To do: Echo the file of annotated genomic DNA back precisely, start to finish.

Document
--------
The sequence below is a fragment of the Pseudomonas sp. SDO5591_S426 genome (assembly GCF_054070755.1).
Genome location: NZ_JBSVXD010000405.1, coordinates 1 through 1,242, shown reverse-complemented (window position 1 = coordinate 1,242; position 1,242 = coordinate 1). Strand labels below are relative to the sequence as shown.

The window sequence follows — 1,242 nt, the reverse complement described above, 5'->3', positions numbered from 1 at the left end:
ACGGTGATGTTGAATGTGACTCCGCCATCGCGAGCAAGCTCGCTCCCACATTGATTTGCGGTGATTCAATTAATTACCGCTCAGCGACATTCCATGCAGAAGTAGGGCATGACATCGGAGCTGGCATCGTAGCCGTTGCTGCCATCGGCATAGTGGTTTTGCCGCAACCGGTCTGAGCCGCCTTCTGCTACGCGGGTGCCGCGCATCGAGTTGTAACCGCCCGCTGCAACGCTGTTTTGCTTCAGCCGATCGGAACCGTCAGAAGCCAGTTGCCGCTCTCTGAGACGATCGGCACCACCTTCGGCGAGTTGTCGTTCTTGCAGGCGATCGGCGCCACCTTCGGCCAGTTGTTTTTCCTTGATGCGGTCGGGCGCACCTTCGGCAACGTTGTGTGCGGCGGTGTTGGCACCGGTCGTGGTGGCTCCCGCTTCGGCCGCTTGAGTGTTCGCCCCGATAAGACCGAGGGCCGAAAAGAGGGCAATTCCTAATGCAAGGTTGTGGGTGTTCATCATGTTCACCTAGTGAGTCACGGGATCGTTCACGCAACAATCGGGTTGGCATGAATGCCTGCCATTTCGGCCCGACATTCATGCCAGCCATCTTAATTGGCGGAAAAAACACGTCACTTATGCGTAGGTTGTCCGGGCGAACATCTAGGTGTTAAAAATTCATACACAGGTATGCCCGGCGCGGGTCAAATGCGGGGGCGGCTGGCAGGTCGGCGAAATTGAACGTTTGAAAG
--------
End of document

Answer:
The sequence below is a fragment of the Pseudomonas sp. SDO5591_S426 genome (assembly GCF_054070755.1).
Genome location: NZ_JBSVXD010000405.1, coordinates 1 through 1,242, shown reverse-complemented (window position 1 = coordinate 1,242; position 1,242 = coordinate 1). Strand labels below are relative to the sequence as shown.

The window sequence follows — 1,242 nt, the reverse complement described above, 5'->3', positions numbered from 1 at the left end:
ACGGTGATGTTGAATGTGACTCCGCCATCGCGAGCAAGCTCGCTCCCACATTGATTTGCGGTGATTCAATTAATTACCGCTCAGCGACATTCCATGCAGAAGTAGGGCATGACATCGGAGCTGGCATCGTAGCCGTTGCTGCCATCGGCATAGTGGTTTTGCCGCAACCGGTCTGAGCCGCCTTCTGCTACGCGGGTGCCGCGCATCGAGTTGTAACCGCCCGCTGCAACGCTGTTTTGCTTCAGCCGATCGGAACCGTCAGAAGCCAGTTGCCGCTCTCTGAGACGATCGGCACCACCTTCGGCGAGTTGTCGTTCTTGCAGGCGATCGGCGCCACCTTCGGCCAGTTGTTTTTCCTTGATGCGGTCGGGCGCACCTTCGGCAACGTTGTGTGCGGCGGTGTTGGCACCGGTCGTGGTGGCTCCCGCTTCGGCCGCTTGAGTGTTCGCCCCGATAAGACCGAGGGCCGAAAAGAGGGCAATTCCTAATGCAAGGTTGTGGGTGTTCATCATGTTCACCTAGTGAGTCACGGGATCGTTCACGCAACAATCGGGTTGGCATGAATGCCTGCCATTTCGGCCCGACATTCATGCCAGCCATCTTAATTGGCGGAAAAAACACGTCACTTATGCGTAGGTTGTCCGGGCGAACATCTAGGTGTTAAAAATTCATACACAGGTATGCCCGGCGCGGGTCAAATGCGGGGGCGGCTGGCAGGTCGGCGAAATTGAACGTTTGAAAG